Plan to consolidate Hagerstown, Washington County emergency dispatch centers advances

Some city dispatchers displeased with proposal

Some city dispatchers displeased with proposal

June 11, 2008|By JOSHUA BOWMAN

HAGERSTOWN -- Hagerstown Police Department Dispatcher Shelbie Hall agrees that Washington County and the City of Hagerstown should combine their emergency dispatch centers.

She does not, however, want to lose her benefits in the process.

Hall is one of 11 city police dispatchers who would become county employees under a planned consolidation of the county and city communication centers.

She and several of her colleagues attended a joint meeting Tuesday between the Hagerstown City Council and Washington County Commissioners to make their displeasure known.

"When the city hired me, they made a promise to give me certain benefits, and I want those benefits," Hall said.


Because the city and county have different benefits packages, a consolidation committee was tasked with reviewing the differences and making recommendations on how city dispatchers should be compensated.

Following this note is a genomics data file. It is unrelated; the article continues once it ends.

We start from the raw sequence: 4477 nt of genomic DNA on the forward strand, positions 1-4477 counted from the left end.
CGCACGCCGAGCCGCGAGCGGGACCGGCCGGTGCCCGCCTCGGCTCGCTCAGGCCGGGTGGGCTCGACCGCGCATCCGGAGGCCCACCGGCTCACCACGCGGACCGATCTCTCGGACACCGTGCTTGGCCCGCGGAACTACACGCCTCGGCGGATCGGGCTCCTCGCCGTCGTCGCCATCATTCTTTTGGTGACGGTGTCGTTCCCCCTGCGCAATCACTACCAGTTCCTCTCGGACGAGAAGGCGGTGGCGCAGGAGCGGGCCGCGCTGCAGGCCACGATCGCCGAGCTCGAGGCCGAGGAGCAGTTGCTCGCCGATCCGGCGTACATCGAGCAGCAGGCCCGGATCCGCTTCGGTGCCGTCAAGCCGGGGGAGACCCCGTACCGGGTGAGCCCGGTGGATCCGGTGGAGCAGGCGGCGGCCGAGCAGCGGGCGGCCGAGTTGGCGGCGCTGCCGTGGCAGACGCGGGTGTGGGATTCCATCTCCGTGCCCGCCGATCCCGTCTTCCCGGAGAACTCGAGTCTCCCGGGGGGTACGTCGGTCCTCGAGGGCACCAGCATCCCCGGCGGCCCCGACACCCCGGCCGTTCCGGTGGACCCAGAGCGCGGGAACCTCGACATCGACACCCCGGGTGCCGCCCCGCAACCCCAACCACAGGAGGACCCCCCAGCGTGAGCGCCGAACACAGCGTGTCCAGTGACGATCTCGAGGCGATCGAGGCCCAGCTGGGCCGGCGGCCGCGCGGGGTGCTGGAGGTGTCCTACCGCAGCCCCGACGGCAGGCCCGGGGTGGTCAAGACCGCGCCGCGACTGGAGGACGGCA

Hall said she will lose a week of vacation, 12 floating holidays and five years of vested retirement if the committee's recommendations are enacted.

Proposed changes to retirement plans, floating holidays and vacation are among the biggest problems with the committee's recommendations, according to Jim Bestpitch, staff representative for the American Federation of State, County and Municipal Employees.

Under the recommended changes, city dispatchers with 18 or more years of service would lose one week of vacation per year.

Although they would be paid for the time and given three extra personal days, Bestpitch said the lost time is irreplaceable for many dispatchers.

"Money can't replace time with family," Bestpitch said.

Hagerstown Mayor Robert E. Bruchey II said Tuesday he will schedule a meeting in July to hear from dispatchers who would be affected by the changes.

"I don't think everyone is going to be happy, but we have to do the best we can for our citizens, the general fund and our employees," Bruchey said.

The City Council and County Commissioners voted unanimously to agree in concept to the consolidation plan Tuesday, a formal step that had not yet been taken although the plan has been in the works for more than two years.

The City Council also voted to approve a cost-sharing agreement for the city employees who would become county workers under the plan.

The city will pay 85 percent of the existing 11 dispatchers' salaries and the county will pay the remaining 15 percent and benefits when those employees move to the county.

Emergency Services Interim Director Kevin L. Lewis said the installation of the system will be finished by January 2009, when testing and preliminary start-up will begin.

City police should be using the system between March 2009 and July 2009.

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